Subordination vs Coordination
If your instructor has said that your essay ideas, organization, and development are great but that your sentence structure needs work, this explanation will probably help. Follow as many of these steps as you need.
Brainstorm, prewrite, and develop your rough draft as you normally would.
Once you are satisfied with the ideas and organization of your paper, go back over your draft, circling the following words each time they appear: and, but, there, was, were, is
Keep the following information in mind as you look through your essay:
Coordination uses conjunctions to connect two sentences with roughly equal ideas. Both ideas in a coordinate sentence (also called a compound sentence) carry approximately equal weight. A trick to remembering the conjunctions is to think of the acronym, FANBOYS, which stands for For, And, Nor, But, Or, Yet, and So.
Subordination uses conjunctions (for example: although, because, since, when, which, who, if, whereas) to connect one dependent clause to an independent clause, creating a complex sentence. By using a complex sentence, you indicate to your reader that one idea carries more weight than the other.
Subordination is better than coordination in showing relationships between ideas because it more closely reflects complex life situations. In the subordination of two related ideas, the more important idea is put into an independent clause, which could stand alone. The less important idea is put into a subordinate clause, which could never stand alone because it is dependent on the independent clause.
How to Use Subordination
Example: Because she got home late, she missed her dinner.
Pattern: Because dependent clause, independent clause.
Using coordination would show a weaker relationship: She got home late, and she missed her dinner.
Until she finishes her degree, she will not have her dream job.
Although he was poor, he was happy.
Because they worked hard, the student did well on the essay.
Where there is smoke, there is fire.
Use any of the following to subordinate one idea to another:
as long as
in order that
Subordination and Commas
Whenever the subordinate (dependent) section comes first, a comma is usually put between the subordinate section and the independent clause.
While it is better to put the subordinate section before the independent sentence, the opposite is possible. When this is done, no comma is put between the independent clause and the subordinate section. On occasion, the subordinate section should follow the independent clause for the sake of logic or dramatic effect.
Example: She toasted the bread while he scrambled the eggs.
Pattern: Independent sentence while dependent clause.
Once you have learned the pattern of subordination, use it!
Coordination: Dakhon was hurrying, and he cut his finger.
Subordination: Because Dakhon was hurrying, he cut his finger.
(The above is condensed from Steps in Composition)
Write Like A Pro
Work with your over-coordinated sentences, deciding which ones you could rewrite using subordination instead of coordination. This one step alone will help immensely in making your writing sound more sophisticated than it probably does now.
Next, isolate sentences which begin with words like there is, there are, there was, here is, here are. Remember that the words there and here used in this way are called expletives. Their only function in the English language is to allow you to put the verb in front of the subject instead of after it. (In other words, they allow you to reverse the normal English sentence pattern of the Subject-Verb-Object.) Cross out the word there and then underline the subject and verb in your sentence. Now move the subject and verb to their normal positions. Voila! You’ve created a less wordy, more sophisticated sentence.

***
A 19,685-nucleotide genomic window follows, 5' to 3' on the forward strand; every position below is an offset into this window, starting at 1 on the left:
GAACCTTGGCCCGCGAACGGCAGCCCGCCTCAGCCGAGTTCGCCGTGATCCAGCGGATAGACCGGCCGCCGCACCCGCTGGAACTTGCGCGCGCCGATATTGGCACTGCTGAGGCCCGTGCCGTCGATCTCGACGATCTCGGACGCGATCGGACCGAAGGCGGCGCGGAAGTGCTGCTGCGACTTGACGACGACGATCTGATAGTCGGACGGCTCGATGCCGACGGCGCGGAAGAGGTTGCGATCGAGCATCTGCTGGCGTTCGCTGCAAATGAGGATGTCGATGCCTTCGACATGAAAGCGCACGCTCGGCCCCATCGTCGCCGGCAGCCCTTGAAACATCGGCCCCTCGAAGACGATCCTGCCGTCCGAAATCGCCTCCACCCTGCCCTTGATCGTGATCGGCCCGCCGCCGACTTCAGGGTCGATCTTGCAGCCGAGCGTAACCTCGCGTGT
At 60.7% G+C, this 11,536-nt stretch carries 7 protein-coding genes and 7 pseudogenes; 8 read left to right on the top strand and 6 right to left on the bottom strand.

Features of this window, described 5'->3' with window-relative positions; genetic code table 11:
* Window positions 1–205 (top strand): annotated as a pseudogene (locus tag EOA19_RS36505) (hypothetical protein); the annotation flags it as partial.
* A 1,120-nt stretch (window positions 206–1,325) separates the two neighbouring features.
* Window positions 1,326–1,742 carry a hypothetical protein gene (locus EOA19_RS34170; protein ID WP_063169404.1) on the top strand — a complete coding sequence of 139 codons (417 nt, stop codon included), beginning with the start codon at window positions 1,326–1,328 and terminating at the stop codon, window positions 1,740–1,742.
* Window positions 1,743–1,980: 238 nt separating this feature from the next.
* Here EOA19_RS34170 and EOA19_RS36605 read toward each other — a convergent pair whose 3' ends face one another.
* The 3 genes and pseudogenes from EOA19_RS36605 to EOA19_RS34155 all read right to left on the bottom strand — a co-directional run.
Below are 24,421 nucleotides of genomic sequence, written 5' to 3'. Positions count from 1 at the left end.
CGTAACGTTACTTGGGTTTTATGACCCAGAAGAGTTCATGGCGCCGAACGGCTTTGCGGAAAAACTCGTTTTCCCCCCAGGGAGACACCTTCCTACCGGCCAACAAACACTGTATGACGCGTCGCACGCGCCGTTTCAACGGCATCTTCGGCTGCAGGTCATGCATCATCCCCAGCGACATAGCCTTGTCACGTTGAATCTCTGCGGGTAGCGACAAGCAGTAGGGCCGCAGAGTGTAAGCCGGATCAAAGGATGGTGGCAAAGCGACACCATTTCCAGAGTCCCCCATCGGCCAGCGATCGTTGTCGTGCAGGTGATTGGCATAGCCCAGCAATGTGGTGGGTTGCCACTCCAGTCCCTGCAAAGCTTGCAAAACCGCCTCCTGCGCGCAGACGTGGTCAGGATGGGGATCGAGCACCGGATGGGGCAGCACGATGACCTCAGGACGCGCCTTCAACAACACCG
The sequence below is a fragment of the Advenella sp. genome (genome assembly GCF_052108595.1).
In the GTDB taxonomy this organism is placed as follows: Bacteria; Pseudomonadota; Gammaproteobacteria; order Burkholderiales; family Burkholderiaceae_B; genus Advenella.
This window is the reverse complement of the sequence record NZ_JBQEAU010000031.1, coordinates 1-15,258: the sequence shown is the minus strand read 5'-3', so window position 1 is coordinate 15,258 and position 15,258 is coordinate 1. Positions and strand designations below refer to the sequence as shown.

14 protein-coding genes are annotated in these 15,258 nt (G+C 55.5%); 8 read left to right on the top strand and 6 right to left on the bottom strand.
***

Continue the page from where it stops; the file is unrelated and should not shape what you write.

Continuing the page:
Example: There is a vase on the table.
Marked: There is a vase on the table.
Changed: A vase is on the table.
Check your essay now for over-use of very vague verbs, such as was and were or has and had. These verbs create no vivid mental pictures for your reader. Here the remedy is slightly more difficult than earlier ones we’ve mentioned, only because it involves increasing your vocabulary. Read the following versions of the same sentence, noticing how the more expressive verb in each sentence gives you a different mental image of motion:
The child ran down the street.
The child rushed down the street.
The child jogged down the street.
The child scurried down the street.
The child scampered down the street.
The child trotted down the street.
Once you’ve gotten to the final draft of your essay, try incorporating as many of these hints as you can. Using subordination rather than coordination, eliminating words such as there and here, and consulting a thesaurus to find better vocabulary words for your essay will help you become a better, more sophisticated writer.
There were locusts and cicadas chirping and buzzing in the trees all night long. Locusts and cicadas chirped and buzzed in the trees all night long.
As I stood on the mountaintop, there were snowcapped mountain peaks all around me.
As I stood on the mountaintop, snowcapped mountain peaks surrounded me.
The tornado winds howled outside, and we huddled together in the basement for safety.
While the tornado winds howled outside, we huddled together in the basement for safety.
No one shops at Dillards after 9 p.m., and the staff decided to close early.
Since no one shops at Dillards after 9 p.m., the staff decided to close early.
You will not pass this test, and you will fail.
You will fail unless you pass this test.
The older person walked along the sidewalk.
The older person ambled/strolled/sauntered/trudged/plodded along the sidewalk.
“I thought you would understand me,” they said.
“I thought you would understand me,” they stated/replied/murmured/muttered/cried/raged/shrieked.